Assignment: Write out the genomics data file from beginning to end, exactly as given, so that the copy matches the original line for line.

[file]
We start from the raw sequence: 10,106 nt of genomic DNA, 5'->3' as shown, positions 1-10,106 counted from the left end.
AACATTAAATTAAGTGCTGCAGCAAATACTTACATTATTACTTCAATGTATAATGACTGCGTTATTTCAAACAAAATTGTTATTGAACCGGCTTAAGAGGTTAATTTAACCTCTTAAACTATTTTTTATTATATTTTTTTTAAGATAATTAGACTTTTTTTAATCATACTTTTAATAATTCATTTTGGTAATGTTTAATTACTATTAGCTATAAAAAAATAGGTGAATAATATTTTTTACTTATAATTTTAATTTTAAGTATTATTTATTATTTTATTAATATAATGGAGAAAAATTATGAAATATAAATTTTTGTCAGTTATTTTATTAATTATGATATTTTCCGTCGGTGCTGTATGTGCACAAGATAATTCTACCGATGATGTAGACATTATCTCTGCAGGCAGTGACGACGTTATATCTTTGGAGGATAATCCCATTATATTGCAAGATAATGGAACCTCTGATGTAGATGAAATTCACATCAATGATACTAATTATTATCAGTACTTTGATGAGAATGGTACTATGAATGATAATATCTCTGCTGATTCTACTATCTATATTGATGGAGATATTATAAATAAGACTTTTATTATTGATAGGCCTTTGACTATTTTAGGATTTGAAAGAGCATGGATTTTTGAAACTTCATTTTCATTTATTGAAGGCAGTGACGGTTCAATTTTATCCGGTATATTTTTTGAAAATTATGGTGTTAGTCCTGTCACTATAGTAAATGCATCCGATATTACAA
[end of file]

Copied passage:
We start from the raw sequence: 10,106 nt of genomic DNA, 5'->3' as shown, positions 1-10,106 counted from the left end.
AACATTAAATTAAGTGCTGCAGCAAATACTTACATTATTACTTCAATGTATAATGACTGCGTTATTTCAAACAAAATTGTTATTGAACCGGCTTAAGAGGTTAATTTAACCTCTTAAACTATTTTTTATTATATTTTTTTTAAGATAATTAGACTTTTTTTAATCATACTTTTAATAATTCATTTTGGTAATGTTTAATTACTATTAGCTATAAAAAAATAGGTGAATAATATTTTTTACTTATAATTTTAATTTTAAGTATTATTTATTATTTTATTAATATAATGGAGAAAAATTATGAAATATAAATTTTTGTCAGTTATTTTATTAATTATGATATTTTCCGTCGGTGCTGTATGTGCACAAGATAATTCTACCGATGATGTAGACATTATCTCTGCAGGCAGTGACGACGTTATATCTTTGGAGGATAATCCCATTATATTGCAAGATAATGGAACCTCTGATGTAGATGAAATTCACATCAATGATACTAATTATTATCAGTACTTTGATGAGAATGGTACTATGAATGATAATATCTCTGCTGATTCTACTATCTATATTGATGGAGATATTATAAATAAGACTTTTATTATTGATAGGCCTTTGACTATTTTAGGATTTGAAAGAGCATGGATTTTTGAAACTTCATTTTCATTTATTGAAGGCAGTGACGGTTCAATTTTATCCGGTATATTTTTTGAAAATTATGGTGTTAGTCCTGTCACTATAGTAAATGCATCCGATATTACAA